The ABI geostationary satellite profile retrievals are obtained using clear-sky radiance trained multiple linear regression relations based on exactly the same climatological surface and atmospheric sounding database used for the PHS DR retrieval described above (Smith et al. 2012). ABI infrared brightness temperatures for spectral channels 8–16 with center wavelengths near 6.2, 7.0, 7.3, 8.5, 9.6, 10.4, 11.2, 12.3, and 13.3 μm, respectively, are used as the predictors of surface skin temperature and the atmospheric temperature and water vapor specific humidity profiles.

Figure 1 is a schematic illustrating how PHS (i.e., CrIS, and IASI) DRDA retrievals are combined with ABI regression retrievals to form PHSnABI retrievals. Prior to the fusion process, the ABI retrievals are produced with the 5-min-interval frequency that the ABI data are being received at the University of Wisconsin–Madison (UW). A cloud mask (Heidinger et al. 2012) is used to identify the clear-sky ABI fields of view to be used in the profile fusion process. At the same time, the latest IASI or CrIS radiance data received at the UW and Hampton University (HU) DBS ground stations are transformed to vertical sounding retrievals using the DRDA algorithm. Once both the PHS and the ABI retrievals are available, they are fused together as shown in Fig. 1 and described as follows:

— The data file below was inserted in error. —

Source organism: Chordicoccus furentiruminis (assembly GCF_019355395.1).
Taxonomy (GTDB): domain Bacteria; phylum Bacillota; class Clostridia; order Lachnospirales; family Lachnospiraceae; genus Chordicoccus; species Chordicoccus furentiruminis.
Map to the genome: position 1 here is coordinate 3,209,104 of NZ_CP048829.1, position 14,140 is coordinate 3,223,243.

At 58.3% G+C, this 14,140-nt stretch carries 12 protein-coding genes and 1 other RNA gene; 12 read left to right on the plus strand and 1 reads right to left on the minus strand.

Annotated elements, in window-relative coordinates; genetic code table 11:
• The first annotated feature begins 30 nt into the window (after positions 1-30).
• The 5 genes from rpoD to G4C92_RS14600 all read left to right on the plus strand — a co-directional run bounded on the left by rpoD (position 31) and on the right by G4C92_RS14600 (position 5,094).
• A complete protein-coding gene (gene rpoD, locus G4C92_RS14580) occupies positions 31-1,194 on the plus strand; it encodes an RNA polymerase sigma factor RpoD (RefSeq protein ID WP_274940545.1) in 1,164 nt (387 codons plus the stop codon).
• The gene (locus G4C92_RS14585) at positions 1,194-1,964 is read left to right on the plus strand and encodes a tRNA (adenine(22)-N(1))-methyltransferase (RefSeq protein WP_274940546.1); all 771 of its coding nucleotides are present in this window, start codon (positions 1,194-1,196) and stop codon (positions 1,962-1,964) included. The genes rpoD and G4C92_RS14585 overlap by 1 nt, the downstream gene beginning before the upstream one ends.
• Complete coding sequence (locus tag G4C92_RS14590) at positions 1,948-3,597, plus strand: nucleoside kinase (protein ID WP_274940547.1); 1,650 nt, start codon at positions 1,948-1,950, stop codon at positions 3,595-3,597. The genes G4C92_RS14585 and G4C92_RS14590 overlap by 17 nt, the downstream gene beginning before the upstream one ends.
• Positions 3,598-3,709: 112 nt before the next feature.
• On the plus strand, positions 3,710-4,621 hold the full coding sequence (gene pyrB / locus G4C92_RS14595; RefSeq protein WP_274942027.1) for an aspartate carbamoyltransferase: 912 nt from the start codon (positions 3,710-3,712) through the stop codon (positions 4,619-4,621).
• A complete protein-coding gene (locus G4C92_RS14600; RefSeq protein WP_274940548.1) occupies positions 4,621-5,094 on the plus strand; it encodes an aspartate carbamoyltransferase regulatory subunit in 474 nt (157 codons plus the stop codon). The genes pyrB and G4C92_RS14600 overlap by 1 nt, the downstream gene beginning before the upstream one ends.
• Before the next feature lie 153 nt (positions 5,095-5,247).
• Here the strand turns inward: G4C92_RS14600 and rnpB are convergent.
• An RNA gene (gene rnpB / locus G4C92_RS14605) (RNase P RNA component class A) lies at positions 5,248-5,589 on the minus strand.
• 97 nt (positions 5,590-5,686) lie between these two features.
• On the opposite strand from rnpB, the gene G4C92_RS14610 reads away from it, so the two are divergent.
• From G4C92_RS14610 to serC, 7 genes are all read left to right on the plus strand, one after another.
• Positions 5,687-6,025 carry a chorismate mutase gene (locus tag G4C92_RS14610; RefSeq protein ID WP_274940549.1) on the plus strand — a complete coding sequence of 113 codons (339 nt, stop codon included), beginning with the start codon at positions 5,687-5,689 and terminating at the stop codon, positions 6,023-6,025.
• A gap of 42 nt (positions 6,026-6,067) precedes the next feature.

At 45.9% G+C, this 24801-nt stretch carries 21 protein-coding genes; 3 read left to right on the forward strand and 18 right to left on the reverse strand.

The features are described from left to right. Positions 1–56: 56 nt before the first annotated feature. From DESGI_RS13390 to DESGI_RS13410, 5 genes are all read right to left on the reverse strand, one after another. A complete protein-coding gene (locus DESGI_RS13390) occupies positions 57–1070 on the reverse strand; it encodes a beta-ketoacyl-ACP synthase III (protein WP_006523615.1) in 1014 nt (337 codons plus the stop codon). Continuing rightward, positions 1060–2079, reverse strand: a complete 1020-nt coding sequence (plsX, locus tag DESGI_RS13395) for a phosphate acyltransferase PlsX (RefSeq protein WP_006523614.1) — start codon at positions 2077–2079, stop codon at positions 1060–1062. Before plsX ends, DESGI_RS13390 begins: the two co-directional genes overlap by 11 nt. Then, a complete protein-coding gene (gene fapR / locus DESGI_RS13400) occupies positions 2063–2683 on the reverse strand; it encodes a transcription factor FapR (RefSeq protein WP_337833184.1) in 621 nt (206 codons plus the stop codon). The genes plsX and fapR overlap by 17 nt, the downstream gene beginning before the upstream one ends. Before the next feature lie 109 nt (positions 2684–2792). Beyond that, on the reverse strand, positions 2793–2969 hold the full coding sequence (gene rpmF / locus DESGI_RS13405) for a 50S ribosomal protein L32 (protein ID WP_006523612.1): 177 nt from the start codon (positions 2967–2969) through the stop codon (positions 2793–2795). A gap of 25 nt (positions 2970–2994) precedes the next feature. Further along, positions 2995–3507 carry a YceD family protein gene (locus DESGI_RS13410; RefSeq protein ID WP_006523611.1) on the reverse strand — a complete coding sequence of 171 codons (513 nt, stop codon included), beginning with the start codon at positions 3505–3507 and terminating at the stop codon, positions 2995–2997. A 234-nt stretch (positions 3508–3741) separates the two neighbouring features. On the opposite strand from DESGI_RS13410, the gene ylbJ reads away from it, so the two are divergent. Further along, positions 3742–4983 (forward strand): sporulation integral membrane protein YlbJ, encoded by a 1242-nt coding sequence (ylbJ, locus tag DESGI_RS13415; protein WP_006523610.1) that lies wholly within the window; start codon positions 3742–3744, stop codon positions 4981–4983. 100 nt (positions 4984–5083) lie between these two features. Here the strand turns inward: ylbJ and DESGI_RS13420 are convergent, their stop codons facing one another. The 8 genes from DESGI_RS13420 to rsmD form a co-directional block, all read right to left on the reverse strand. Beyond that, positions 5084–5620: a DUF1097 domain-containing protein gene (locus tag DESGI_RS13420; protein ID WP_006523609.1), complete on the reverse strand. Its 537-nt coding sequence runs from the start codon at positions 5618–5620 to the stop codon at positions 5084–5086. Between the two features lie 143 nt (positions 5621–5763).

1. The high-horizontal-resolution ABI data (i.e., called “HiresABI”) are collocated with the PHS retrievals and the “HiresABI” retrievals are averaged over the areas defined by each of the PHS fields of view (i.e., see the footprint diagram insert in Fig. 1). This provides PHS geolocated “LoresABI” soundings.

  2. A nearest neighbor search engine (e.g., Bentley 1975), specifically the multidimensional (k-d) tree algorithm, is used to find the N closest LoresABI FOVs to each HiresABI pixel. It is emphasized that “closeness” is defined here in terms of temperature and moisture retrieval values at 10 levels between 100 and 1000 hPa, spaced 100-hPa apart, as well as their geographical proximity. The k-d tree algorithm is also discussed by Weisz et al. (2017a, 2019), where the search is applied on imager radiances rather than on imager sounding retrievals.

  3. The most likely PHS retrieval that corresponds to each HiresABI location and time is then defined as the average of the N PHS retrievals (N = 5) chosen as the “closest,” as defined in step 2 above, to their collocated LoresABI FOV. The average of the actual LoresABI retrievals (i.e., defined as LoresABIavg), corresponding to the exact same 5 PHS FOVs, is also computed.

  4. The results of step 3 are then used to predict the PHS sounding for each HiresABI sounding location and time using the equation

     
    HiresPHS=HiresABI+(PHSavgLoresABIavg),
    (1)

    where HiresPHS is the predicted PHS sounding at the HiresABI retrieval location and time, and PHSavg and LoresABIavg are the averages of the five “closest” PHS and LoresABI sounding retrievals as computed in step 3.

  5. A forecast model dependent atmospheric temperature and moisture variable correction for the time difference between the HiresABI and the LoresABIavg/PHS observation, which is usually less than 9 h, is given by